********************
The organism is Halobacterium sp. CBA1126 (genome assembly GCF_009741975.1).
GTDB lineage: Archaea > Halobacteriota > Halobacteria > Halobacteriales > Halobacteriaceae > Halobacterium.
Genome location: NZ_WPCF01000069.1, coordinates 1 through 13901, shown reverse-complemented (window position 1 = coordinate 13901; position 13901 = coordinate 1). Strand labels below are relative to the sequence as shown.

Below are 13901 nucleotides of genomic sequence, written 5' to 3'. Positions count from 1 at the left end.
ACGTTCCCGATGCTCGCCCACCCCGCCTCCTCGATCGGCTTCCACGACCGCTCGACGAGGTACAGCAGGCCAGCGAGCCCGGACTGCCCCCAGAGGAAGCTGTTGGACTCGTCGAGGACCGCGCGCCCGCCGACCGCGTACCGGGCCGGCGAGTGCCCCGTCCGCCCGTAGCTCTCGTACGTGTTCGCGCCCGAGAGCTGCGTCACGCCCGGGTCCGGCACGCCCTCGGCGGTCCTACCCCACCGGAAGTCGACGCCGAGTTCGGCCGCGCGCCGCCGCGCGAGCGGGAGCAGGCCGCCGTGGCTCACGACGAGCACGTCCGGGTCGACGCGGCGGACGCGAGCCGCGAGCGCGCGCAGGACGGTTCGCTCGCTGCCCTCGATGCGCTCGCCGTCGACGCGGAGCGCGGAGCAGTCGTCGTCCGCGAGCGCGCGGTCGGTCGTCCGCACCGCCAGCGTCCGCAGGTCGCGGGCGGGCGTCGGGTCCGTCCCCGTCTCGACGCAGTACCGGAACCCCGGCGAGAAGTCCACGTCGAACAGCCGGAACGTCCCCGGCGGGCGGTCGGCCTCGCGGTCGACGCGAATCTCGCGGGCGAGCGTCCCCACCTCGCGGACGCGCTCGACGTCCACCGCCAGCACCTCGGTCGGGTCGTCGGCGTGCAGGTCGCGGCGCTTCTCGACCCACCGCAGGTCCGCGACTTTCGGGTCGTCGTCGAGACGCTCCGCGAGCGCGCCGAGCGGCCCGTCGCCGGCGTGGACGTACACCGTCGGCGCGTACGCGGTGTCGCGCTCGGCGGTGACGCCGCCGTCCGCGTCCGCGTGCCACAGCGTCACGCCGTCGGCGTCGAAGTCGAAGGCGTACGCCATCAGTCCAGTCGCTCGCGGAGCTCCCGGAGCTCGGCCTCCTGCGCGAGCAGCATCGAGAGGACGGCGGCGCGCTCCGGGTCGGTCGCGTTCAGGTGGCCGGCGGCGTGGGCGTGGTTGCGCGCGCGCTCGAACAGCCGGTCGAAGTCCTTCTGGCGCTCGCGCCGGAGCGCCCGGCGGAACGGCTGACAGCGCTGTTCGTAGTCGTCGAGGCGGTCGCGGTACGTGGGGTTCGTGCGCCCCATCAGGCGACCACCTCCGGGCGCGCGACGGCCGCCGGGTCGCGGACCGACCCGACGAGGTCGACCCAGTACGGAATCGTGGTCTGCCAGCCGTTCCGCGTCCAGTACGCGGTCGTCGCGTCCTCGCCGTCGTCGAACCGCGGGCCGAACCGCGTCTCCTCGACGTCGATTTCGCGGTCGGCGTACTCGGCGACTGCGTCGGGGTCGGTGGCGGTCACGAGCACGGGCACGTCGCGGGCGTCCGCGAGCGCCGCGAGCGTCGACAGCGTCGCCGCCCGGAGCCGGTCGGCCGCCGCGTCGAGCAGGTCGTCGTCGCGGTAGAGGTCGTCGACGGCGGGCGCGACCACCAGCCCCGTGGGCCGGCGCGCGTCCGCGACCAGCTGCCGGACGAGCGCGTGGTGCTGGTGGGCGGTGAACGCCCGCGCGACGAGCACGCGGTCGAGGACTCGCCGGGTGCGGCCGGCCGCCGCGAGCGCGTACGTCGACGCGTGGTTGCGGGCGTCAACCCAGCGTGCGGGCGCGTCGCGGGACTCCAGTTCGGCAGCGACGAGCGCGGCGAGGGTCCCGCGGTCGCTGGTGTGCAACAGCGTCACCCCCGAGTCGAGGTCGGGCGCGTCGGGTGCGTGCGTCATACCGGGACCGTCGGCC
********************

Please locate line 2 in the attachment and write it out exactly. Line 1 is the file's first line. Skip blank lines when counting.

GTDB lineage: Archaea > Halobacteriota > Halobacteria > Halobacteriales > Halobacteriaceae > Halobacterium.